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Introducing Stacks (1): About Stacks RSS feed
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James Bucanek


Joined: Feb 14, 2007
Messages: 1557
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A stack is a efficient copy of your archive, stored nearby or far away.

Stacks are designed to be incrementally synchronized with your archive. So as your archive changes; new layers are added and merged layers replaced (or not, your choice).

A stack can later be used to restore detail, repair layers, or even recover the entire archive.

Stack data is stored in a Stack Container. Curently there are (fundamentally) two container types: a writable filesytem or an Amazon Web Services (AWS) S3 cloud object storage bucket. Additional container types are being developed.

A stack is bound to a single archive and can only exchange data with that one archive.

An archive can have multiple stacks. But all of the stacks will be copies of the same archive. For example, an archive of extremely sensative data might have a local (filesystem) stack for immediate duplication of captured files, along with a second long-term stack maintained on a remote cloud data service that only gets updated once or twice a month.

Stacks are organized into layers, just like your archive.

A key concept of stacks is a "slice." A slice is a set of layers in the archive that paired with an equivelent set of layers in the stack. In this context, "equivelent" means those layers represent the same set of captured changes.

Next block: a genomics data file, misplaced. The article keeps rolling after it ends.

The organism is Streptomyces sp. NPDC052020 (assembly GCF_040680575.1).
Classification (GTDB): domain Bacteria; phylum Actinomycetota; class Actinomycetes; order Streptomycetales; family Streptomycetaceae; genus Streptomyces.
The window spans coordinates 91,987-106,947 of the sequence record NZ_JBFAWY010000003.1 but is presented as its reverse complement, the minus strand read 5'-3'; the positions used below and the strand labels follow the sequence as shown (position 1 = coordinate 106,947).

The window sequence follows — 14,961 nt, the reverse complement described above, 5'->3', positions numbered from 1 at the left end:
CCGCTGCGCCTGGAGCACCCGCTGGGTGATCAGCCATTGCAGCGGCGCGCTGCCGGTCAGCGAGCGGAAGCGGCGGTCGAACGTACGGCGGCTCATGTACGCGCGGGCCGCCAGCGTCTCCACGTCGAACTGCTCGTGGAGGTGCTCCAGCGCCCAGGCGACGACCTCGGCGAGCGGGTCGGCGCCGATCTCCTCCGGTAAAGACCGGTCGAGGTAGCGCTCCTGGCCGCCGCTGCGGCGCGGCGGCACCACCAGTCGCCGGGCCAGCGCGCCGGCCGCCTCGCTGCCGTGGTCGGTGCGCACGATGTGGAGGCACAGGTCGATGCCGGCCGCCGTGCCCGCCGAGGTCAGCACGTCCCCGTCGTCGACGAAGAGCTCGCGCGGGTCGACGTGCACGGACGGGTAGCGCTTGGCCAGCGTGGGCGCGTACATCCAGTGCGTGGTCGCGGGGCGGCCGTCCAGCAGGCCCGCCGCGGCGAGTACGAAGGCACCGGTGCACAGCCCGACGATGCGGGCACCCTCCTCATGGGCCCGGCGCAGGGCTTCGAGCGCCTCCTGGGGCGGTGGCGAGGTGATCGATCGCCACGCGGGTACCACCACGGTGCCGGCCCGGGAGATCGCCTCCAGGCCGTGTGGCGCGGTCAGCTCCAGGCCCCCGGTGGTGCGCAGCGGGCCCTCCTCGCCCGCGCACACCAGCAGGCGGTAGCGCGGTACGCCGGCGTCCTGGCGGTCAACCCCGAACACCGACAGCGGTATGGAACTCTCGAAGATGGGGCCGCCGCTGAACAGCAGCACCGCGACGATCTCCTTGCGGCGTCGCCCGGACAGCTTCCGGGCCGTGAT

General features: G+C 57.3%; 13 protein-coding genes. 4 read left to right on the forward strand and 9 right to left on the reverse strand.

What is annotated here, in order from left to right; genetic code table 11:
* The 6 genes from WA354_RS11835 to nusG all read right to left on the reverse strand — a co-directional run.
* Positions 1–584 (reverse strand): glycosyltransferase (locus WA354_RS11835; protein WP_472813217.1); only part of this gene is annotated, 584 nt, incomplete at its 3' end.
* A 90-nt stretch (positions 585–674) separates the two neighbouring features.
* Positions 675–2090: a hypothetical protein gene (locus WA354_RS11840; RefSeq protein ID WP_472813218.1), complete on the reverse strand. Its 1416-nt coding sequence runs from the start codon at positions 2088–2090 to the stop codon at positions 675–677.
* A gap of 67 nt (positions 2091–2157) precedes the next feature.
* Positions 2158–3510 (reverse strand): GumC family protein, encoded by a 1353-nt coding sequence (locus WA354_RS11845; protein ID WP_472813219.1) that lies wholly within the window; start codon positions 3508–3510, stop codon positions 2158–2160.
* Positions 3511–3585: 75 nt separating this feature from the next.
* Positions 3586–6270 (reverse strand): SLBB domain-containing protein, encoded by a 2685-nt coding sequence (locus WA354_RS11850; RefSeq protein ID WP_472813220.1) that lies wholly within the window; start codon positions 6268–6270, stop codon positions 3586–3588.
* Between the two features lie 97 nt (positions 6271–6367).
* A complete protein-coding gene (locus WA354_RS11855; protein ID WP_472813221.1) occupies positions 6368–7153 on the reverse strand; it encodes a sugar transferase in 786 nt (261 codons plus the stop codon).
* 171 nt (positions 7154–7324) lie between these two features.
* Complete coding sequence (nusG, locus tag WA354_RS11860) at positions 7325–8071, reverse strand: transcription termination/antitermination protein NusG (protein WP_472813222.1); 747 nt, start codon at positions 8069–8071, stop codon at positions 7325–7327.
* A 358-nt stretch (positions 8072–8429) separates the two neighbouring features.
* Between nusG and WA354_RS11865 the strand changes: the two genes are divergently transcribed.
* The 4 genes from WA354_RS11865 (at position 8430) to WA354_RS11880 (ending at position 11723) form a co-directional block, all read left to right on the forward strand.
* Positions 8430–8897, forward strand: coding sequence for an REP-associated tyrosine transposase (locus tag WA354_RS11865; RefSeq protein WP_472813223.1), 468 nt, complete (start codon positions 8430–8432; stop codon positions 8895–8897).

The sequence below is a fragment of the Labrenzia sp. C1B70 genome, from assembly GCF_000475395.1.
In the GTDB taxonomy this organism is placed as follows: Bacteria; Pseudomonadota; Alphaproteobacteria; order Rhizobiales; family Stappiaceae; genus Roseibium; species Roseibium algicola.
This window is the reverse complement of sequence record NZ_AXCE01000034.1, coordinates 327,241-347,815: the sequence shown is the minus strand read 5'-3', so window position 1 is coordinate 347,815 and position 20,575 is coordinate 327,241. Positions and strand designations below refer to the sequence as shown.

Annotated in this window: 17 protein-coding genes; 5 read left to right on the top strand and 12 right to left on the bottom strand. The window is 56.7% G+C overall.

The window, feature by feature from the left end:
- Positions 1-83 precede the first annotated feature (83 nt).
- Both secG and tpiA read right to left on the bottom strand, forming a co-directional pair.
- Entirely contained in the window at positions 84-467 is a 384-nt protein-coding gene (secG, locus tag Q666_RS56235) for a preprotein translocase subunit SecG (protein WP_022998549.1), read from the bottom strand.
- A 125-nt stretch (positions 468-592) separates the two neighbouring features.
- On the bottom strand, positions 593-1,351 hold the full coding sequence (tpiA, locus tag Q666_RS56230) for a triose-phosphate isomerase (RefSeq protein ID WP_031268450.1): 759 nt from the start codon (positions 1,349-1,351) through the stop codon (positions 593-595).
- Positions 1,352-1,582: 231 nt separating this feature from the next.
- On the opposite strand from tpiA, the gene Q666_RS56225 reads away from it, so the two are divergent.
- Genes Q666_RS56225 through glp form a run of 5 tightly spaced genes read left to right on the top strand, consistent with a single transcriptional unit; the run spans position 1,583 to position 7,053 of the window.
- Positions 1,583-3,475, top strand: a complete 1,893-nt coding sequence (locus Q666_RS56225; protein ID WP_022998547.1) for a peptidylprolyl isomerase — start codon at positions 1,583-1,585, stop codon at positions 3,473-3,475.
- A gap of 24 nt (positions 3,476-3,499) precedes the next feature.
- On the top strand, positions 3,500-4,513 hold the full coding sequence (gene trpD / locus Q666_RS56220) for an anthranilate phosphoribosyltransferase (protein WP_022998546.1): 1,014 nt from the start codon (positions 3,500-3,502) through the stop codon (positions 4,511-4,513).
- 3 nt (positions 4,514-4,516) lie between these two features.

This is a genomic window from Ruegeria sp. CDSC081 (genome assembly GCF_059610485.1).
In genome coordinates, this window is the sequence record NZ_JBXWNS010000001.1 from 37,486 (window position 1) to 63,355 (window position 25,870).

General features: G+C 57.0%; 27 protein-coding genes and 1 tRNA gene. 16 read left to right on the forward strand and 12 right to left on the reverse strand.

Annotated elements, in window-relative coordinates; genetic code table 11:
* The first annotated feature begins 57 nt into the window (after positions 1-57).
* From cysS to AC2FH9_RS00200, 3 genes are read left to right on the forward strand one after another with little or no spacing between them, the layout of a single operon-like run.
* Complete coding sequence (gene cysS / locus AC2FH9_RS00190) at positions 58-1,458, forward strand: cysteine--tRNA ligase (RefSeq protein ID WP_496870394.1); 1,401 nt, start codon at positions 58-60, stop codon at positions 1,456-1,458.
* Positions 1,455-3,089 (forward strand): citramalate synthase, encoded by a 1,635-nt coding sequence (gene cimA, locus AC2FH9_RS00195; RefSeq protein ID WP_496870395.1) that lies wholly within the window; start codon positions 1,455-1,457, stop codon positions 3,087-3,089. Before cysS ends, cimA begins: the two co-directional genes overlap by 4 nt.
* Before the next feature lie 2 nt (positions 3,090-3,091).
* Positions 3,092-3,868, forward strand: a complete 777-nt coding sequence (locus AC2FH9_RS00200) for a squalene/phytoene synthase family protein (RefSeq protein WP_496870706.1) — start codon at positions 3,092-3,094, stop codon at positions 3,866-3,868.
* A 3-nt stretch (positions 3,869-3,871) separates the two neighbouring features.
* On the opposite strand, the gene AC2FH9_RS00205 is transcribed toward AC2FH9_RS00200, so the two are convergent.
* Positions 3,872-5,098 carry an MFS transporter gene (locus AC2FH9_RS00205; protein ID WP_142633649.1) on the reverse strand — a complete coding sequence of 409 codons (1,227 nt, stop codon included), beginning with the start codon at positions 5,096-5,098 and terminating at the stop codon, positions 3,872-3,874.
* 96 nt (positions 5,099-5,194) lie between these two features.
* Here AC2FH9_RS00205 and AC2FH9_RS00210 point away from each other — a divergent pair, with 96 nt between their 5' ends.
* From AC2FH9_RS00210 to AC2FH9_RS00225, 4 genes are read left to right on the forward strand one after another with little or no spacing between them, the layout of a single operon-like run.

In the beginning, when the layers in the archive are first transferred to the stack, there's a one-to-one pairing of layers, which each layer pair forming a single slice.

image

As layers are merged, however, this relationship changes. For example, if you merge layers 3-5 in the archive, the new singe (merged) layer now represents the same captured data as layers 3-5 in the stack.

image

In the above example, layer 30 in the archive can replace layers 31-33 in the stack. When that happens, the stack size is reduced by the same amount of storage receovered in the archive.

But the reverse is also possible. Archive layer 30 can be replaced with stack layers 31-33, restoring the intermedaite changes that were lost during in the merge.

Only whole slices can be transferred between the archive and the stack. This is an important concept, and the reason should be obvious. The single merged layer (30) in the archive represents the same set of item changes as layers 31-33 in the stack, just without the intermediate detail.

Moving on...

The post on creating stacks will show you how to seed the stack with the initial set of layers. Then read the post on updating stacks, and then the post on restoring slices and archives.

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